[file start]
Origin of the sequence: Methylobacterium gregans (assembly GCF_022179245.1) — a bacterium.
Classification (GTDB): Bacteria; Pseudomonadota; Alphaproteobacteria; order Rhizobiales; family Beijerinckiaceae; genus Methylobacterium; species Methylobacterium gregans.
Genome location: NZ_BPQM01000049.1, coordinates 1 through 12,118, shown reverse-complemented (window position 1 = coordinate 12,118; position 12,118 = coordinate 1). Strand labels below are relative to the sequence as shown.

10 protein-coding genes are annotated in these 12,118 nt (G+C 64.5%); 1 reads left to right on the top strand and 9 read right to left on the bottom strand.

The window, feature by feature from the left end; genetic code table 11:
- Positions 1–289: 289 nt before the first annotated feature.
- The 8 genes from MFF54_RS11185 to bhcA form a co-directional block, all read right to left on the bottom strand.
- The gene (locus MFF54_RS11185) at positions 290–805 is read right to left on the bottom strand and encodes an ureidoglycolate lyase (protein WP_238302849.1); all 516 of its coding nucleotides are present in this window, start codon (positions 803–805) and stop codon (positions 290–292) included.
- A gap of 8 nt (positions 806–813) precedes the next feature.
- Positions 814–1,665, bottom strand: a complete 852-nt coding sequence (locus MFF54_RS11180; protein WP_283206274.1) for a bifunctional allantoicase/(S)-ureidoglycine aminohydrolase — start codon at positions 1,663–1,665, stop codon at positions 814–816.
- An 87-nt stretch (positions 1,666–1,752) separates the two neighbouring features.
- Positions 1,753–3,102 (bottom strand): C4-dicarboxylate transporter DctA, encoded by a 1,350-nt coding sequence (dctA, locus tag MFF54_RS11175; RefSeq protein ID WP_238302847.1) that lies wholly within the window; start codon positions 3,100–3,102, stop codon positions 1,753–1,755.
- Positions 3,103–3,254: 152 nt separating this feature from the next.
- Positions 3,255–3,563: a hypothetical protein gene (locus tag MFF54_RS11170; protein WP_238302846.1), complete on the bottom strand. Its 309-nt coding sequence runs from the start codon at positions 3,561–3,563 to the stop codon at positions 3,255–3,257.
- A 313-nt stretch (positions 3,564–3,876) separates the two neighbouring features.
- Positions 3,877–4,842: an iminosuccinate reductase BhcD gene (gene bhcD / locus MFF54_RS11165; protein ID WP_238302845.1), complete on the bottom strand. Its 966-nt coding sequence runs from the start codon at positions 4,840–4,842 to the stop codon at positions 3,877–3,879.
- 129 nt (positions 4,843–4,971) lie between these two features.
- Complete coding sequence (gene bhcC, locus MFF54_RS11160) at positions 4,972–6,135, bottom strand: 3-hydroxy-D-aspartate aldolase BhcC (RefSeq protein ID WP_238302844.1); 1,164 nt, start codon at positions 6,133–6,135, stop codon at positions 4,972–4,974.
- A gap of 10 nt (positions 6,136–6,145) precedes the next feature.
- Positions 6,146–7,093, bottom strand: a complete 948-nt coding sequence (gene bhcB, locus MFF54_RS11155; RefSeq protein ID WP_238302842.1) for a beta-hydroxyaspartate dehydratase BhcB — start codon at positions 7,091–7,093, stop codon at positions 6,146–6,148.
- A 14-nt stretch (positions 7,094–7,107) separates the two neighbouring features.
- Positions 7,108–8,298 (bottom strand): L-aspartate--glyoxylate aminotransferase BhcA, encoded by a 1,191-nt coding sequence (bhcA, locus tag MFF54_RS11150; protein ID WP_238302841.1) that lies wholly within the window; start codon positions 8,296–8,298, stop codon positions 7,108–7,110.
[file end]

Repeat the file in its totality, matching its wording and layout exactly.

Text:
Origin of the sequence: Methylobacterium gregans (assembly GCF_022179245.1) — a bacterium.
Classification (GTDB): Bacteria; Pseudomonadota; Alphaproteobacteria; order Rhizobiales; family Beijerinckiaceae; genus Methylobacterium; species Methylobacterium gregans.
Genome location: NZ_BPQM01000049.1, coordinates 1 through 12,118, shown reverse-complemented (window position 1 = coordinate 12,118; position 12,118 = coordinate 1). Strand labels below are relative to the sequence as shown.

10 protein-coding genes are annotated in these 12,118 nt (G+C 64.5%); 1 reads left to right on the top strand and 9 read right to left on the bottom strand.

The window, feature by feature from the left end; genetic code table 11:
- Positions 1–289: 289 nt before the first annotated feature.
- The 8 genes from MFF54_RS11185 to bhcA form a co-directional block, all read right to left on the bottom strand.
- The gene (locus MFF54_RS11185) at positions 290–805 is read right to left on the bottom strand and encodes an ureidoglycolate lyase (protein WP_238302849.1); all 516 of its coding nucleotides are present in this window, start codon (positions 803–805) and stop codon (positions 290–292) included.
- A gap of 8 nt (positions 806–813) precedes the next feature.
- Positions 814–1,665, bottom strand: a complete 852-nt coding sequence (locus MFF54_RS11180; protein WP_283206274.1) for a bifunctional allantoicase/(S)-ureidoglycine aminohydrolase — start codon at positions 1,663–1,665, stop codon at positions 814–816.
- An 87-nt stretch (positions 1,666–1,752) separates the two neighbouring features.
- Positions 1,753–3,102 (bottom strand): C4-dicarboxylate transporter DctA, encoded by a 1,350-nt coding sequence (dctA, locus tag MFF54_RS11175; RefSeq protein ID WP_238302847.1) that lies wholly within the window; start codon positions 3,100–3,102, stop codon positions 1,753–1,755.
- Positions 3,103–3,254: 152 nt separating this feature from the next.
- Positions 3,255–3,563: a hypothetical protein gene (locus tag MFF54_RS11170; protein WP_238302846.1), complete on the bottom strand. Its 309-nt coding sequence runs from the start codon at positions 3,561–3,563 to the stop codon at positions 3,255–3,257.
- A 313-nt stretch (positions 3,564–3,876) separates the two neighbouring features.
- Positions 3,877–4,842: an iminosuccinate reductase BhcD gene (gene bhcD / locus MFF54_RS11165; protein ID WP_238302845.1), complete on the bottom strand. Its 966-nt coding sequence runs from the start codon at positions 4,840–4,842 to the stop codon at positions 3,877–3,879.
- 129 nt (positions 4,843–4,971) lie between these two features.
- Complete coding sequence (gene bhcC, locus MFF54_RS11160) at positions 4,972–6,135, bottom strand: 3-hydroxy-D-aspartate aldolase BhcC (RefSeq protein ID WP_238302844.1); 1,164 nt, start codon at positions 6,133–6,135, stop codon at positions 4,972–4,974.
- A gap of 10 nt (positions 6,136–6,145) precedes the next feature.
- Positions 6,146–7,093, bottom strand: a complete 948-nt coding sequence (gene bhcB, locus MFF54_RS11155; RefSeq protein ID WP_238302842.1) for a beta-hydroxyaspartate dehydratase BhcB — start codon at positions 7,091–7,093, stop codon at positions 6,146–6,148.
- A 14-nt stretch (positions 7,094–7,107) separates the two neighbouring features.
- Positions 7,108–8,298 (bottom strand): L-aspartate--glyoxylate aminotransferase BhcA, encoded by a 1,191-nt coding sequence (bhcA, locus tag MFF54_RS11150; protein ID WP_238302841.1) that lies wholly within the window; start codon positions 8,296–8,298, stop codon positions 7,108–7,110.